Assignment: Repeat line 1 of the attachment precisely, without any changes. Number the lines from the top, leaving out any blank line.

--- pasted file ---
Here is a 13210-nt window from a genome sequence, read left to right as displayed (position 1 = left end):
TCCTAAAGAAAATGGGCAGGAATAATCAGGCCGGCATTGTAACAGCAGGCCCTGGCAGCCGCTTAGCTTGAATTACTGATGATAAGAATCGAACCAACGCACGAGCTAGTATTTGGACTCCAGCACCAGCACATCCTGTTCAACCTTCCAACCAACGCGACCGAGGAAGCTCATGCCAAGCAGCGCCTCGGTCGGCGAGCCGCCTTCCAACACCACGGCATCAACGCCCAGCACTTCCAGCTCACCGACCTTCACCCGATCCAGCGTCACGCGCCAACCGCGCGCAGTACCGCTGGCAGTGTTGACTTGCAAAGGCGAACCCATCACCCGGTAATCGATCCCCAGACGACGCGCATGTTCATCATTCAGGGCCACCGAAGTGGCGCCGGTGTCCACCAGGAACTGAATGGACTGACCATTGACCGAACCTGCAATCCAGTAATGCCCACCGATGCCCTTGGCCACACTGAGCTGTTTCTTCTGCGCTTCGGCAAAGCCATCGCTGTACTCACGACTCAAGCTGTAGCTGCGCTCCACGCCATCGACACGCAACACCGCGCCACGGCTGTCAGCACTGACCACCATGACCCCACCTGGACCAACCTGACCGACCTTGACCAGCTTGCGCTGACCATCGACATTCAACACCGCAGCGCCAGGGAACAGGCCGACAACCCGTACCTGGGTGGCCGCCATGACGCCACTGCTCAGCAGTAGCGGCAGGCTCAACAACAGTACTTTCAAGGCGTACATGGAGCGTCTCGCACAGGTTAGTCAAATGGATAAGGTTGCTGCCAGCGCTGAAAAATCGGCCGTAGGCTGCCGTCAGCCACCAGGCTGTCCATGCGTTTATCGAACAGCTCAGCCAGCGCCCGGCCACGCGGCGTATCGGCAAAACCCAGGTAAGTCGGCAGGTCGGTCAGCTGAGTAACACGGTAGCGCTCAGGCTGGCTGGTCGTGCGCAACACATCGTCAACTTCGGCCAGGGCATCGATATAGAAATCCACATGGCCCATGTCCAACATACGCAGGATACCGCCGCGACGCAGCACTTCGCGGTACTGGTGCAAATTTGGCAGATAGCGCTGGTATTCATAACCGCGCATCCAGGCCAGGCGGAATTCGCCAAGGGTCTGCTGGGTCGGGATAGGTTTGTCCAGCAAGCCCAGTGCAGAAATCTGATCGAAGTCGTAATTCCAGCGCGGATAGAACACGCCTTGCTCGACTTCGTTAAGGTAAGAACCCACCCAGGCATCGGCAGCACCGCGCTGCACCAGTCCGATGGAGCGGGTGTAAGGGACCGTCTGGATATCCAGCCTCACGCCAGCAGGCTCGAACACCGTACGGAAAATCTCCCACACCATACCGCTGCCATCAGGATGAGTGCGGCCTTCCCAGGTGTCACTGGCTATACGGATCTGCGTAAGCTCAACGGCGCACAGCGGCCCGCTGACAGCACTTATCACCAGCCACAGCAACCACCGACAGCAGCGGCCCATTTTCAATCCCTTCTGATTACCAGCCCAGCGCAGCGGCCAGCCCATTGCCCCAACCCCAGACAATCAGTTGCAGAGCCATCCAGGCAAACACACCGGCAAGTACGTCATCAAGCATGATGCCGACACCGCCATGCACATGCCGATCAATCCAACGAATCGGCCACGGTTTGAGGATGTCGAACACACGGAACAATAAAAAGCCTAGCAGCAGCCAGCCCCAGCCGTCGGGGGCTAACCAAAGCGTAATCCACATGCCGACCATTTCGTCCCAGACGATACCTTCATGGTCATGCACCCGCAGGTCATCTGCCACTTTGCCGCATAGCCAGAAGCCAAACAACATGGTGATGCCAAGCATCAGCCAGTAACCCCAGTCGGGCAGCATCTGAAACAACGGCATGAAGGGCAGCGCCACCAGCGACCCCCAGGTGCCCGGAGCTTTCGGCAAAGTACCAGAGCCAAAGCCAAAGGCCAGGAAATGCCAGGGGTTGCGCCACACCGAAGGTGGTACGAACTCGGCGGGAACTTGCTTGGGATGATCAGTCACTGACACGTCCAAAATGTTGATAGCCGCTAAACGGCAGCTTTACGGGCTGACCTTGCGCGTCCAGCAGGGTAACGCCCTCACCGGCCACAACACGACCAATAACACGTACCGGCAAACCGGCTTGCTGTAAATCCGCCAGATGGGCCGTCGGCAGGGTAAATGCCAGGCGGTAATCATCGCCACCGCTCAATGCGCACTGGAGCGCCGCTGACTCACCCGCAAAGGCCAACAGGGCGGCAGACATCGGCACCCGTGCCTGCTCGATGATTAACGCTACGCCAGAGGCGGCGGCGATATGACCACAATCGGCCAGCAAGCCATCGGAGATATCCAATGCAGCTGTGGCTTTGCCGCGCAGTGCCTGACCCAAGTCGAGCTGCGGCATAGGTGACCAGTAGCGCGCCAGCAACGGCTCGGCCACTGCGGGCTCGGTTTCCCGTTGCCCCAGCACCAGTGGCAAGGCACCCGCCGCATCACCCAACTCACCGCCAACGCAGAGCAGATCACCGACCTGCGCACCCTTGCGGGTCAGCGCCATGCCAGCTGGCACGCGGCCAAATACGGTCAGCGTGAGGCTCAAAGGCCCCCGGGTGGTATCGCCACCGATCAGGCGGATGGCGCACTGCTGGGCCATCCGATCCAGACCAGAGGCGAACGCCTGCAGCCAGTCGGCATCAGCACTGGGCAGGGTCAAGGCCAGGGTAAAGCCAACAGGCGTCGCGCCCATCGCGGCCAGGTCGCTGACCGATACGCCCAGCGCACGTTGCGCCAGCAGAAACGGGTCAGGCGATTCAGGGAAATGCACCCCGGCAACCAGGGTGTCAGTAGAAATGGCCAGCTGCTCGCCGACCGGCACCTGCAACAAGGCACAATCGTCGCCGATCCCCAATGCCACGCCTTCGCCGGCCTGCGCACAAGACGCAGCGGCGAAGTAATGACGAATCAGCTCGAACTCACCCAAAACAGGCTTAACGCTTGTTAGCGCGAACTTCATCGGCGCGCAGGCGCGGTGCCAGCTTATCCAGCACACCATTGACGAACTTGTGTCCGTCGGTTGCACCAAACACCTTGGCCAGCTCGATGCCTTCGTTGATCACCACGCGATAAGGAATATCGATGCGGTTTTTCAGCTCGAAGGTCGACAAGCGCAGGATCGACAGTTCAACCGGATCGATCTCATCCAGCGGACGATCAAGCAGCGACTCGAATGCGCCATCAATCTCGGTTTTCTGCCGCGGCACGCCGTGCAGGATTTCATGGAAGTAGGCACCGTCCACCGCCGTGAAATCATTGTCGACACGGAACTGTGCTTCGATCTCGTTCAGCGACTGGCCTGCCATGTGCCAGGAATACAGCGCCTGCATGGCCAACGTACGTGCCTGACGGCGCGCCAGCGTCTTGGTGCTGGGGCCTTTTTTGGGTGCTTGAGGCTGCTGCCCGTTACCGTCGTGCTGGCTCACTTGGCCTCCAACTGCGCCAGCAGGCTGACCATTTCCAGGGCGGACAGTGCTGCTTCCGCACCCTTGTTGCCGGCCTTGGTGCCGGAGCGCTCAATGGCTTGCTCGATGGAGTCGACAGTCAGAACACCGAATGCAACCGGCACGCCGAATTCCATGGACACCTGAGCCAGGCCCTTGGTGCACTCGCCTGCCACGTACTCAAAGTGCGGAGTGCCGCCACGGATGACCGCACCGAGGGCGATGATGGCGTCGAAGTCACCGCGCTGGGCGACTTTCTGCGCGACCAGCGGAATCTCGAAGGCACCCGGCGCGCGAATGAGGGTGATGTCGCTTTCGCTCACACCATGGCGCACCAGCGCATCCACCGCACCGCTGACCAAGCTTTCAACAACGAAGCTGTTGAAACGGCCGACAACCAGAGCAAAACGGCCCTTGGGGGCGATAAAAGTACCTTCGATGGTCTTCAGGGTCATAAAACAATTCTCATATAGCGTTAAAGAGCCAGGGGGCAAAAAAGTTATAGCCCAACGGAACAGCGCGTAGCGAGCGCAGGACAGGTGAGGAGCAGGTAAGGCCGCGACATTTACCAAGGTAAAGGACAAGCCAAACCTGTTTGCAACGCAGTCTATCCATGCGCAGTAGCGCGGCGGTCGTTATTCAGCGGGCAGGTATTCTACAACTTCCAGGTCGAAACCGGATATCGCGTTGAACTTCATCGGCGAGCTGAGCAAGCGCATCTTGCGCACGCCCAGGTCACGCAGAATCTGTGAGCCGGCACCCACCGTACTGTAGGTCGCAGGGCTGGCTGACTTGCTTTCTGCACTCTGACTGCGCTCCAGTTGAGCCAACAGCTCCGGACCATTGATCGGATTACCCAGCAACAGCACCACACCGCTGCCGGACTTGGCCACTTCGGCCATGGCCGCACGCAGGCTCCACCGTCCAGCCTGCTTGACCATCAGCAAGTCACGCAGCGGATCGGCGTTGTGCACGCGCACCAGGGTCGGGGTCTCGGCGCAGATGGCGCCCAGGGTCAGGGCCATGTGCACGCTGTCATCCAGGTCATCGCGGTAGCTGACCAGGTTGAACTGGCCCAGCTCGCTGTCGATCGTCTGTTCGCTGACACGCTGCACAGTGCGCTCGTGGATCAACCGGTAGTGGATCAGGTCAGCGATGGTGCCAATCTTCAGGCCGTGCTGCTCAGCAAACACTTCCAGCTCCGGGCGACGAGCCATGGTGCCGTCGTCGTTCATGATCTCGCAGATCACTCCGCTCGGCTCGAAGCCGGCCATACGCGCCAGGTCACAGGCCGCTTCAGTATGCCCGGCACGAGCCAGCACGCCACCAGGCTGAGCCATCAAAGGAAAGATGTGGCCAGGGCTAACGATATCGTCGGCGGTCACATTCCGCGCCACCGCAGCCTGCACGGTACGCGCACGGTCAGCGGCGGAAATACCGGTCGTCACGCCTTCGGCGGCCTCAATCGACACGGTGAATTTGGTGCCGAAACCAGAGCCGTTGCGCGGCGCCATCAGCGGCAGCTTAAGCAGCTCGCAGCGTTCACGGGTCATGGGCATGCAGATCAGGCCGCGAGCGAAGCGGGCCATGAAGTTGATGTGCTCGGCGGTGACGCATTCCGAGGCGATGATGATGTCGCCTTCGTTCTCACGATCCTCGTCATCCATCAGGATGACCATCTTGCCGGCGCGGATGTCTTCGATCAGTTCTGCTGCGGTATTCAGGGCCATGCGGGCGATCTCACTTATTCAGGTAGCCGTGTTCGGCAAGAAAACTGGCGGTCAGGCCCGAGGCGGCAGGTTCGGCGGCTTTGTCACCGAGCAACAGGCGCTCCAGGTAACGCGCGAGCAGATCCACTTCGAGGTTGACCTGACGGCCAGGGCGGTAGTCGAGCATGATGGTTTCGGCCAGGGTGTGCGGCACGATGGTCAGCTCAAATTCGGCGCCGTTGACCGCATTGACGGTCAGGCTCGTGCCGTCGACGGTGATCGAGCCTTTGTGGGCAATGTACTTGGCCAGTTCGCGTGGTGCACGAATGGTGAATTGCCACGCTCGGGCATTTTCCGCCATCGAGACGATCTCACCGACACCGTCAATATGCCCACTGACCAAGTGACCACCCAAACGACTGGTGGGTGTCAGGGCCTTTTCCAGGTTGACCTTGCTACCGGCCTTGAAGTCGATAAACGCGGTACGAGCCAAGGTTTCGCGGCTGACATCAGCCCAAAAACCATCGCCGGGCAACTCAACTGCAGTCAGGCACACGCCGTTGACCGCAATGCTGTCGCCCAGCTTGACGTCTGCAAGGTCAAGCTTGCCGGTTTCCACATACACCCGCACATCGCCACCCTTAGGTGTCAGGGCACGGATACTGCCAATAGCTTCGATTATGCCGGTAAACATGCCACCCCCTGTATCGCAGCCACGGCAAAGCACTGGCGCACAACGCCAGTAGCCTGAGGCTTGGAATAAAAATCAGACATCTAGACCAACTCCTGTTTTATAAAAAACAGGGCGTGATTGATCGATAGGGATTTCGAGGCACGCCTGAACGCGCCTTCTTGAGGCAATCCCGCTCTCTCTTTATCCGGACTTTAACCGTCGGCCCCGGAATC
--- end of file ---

Here is a 13210-nt window from a genome sequence, read left to right as displayed (position 1 = left end):